While I have often said that adjudication is the wild west of settling insurance claims because there are no written rules, I suggest readers of this blog take a few minutes to read a bill pending in the Louisiana Legislature1 and ponder the question I never thought I’d say:
Are we better off without written rules when it comes to judging other state law?
In a way, the proposed law tries to prevent people from having any conflicts of interest as appraisers or judges. The pool of available and experienced appraisers and judges will be quite small by the time I read the bill. The parties will have inexperienced people trying to resolve disputed property insurance claims because the experienced will be conflict-free from participating when the current proposed law is written.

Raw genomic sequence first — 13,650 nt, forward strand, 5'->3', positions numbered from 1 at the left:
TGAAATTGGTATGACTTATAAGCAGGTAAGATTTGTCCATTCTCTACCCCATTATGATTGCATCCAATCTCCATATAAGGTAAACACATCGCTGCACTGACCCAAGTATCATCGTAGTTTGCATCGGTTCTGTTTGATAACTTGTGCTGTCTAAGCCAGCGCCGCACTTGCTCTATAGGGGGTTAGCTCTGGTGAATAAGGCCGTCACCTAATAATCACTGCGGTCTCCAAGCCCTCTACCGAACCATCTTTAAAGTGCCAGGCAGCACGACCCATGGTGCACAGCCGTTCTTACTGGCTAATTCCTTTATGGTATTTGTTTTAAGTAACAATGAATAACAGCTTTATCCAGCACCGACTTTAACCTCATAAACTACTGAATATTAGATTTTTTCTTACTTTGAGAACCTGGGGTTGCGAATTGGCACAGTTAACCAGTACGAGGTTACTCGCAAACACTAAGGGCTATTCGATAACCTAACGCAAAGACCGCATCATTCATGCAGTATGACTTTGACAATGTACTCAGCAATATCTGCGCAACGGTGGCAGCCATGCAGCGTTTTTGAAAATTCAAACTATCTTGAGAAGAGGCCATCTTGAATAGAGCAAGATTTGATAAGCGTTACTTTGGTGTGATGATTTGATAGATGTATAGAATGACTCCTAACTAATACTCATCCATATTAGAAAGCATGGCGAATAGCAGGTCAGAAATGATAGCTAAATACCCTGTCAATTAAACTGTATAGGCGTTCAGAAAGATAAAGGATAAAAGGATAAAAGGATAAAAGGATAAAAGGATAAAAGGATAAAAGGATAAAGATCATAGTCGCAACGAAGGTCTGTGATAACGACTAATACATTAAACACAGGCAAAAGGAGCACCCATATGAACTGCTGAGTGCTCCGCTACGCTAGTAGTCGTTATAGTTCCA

The proposed Louisiana law appears to consider the only losses to be real property losses because there is no provision for appointing auditors in a business interruption proceeding, mint experts as to the value of collectible coins, etc. The writer obviously has little experience with the variety of losses at issue .
What do you think of this Louisiana appraisal bill? Should states start making written rules for assessment?
Time changes everything except something within us that is always surprised by change.
1 HB 604, La., regular session (2023).